Similar to the process with smoothies, I chose the color that would go well with the subject as the backdrop—in this case, light green, using matcha sweetened with agave syrup. I used ready-made cold brew coffee, and layered it with whipped, sweetened oat cream.

I then "painted" the background with the matcha mixed with the cream.This gives a more natural look to the painting and adds a  cool stop-motion animation element to the video.

I then drew the outline of the cat with cream before incorporating the other colors using superfoods mixed with cream.

This cat inspired me to do a whole latte series dedicated to meme cats.

Do you have to work quickly and more efficiently given that you are making art with food?

Yes, I do have to work somewhat quickly. Working with food has given me a limited-time window to complete the art—therefore, less time to overthink things, which I really appreciate.

Additionally, working with food has also helped me embrace curiosity as well as broad thinking and interests—seeing different materials in a new light, seeing how a range of experiences can converge into creating something unique.

Can you tell me about your project for Warner Bros.?

The Harry Potter team reached out to me to create smoothie art video content for their Halloween campaign. They wanted to showcase creatives who use unique mediums and methods to create art. They wanted a design based on magical characters, creatures or icons from the Harry Potter or Fantastic Beasts films.

Being a huge Harry Potter fan, I was so grateful and thrilled to be part of this project. I created a smoothie bowl based on the character Hedwig, Harry Potter's trusted owl.

And how about your collaboration with Le Creuset?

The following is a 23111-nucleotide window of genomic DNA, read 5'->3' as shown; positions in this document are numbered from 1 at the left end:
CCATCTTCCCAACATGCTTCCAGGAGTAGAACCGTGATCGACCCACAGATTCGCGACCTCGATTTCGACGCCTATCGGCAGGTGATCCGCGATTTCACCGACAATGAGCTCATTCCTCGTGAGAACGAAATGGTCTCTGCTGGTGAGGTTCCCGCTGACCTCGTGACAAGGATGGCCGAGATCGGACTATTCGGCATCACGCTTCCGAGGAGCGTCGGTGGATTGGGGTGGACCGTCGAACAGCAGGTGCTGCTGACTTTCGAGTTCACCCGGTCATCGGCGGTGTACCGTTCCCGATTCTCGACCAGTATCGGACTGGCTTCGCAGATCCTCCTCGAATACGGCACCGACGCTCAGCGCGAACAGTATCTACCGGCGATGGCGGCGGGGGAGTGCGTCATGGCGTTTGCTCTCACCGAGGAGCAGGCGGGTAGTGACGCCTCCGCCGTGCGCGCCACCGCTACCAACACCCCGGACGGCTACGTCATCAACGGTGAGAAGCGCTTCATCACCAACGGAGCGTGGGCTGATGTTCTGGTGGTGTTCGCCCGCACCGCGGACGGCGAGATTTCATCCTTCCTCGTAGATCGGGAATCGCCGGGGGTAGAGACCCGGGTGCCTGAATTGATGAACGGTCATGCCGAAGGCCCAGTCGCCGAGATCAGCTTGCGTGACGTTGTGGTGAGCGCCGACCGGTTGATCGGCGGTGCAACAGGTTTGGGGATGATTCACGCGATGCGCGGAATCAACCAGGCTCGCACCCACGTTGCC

Le Creuset got in touch with me to create several different artworks for a summer campaign to showcase one of their iconic core colors—Caribbean—and incorporate messages aligned with the color story.

I am a big fan of Le Creuset and again, so honored to be part of this campaign and produce not one but four different videos. Inspired by their Caribbean line, I created a beach smoothie bowl and two motivational toasts with slogans that align with the color's theme—"Moment of Zen."

After you photograph or make a video of your food art to post on social media, do you eat it? Or give it to someone to eat?

Yes, I eat them. Or my husband and I will eat them together.

What do you get out of the experience of making ephemeral art?

People sometimes ask why I go through the trouble just to "destroy" the creations soon after. To be honest, I see it as an opportunity to create another piece of art through the swirling, shaking and spreading videos, which could not have been achieved using different or traditional media.

Ultimately, creating ephemeral art has taught me a lot about balance, letting go and looking at things holistically. It reminds me that life is temporary and that every moment and every beauty should be savored.

Christine Champagne
Muse contributor Christine Champagne is a writer based in NYC.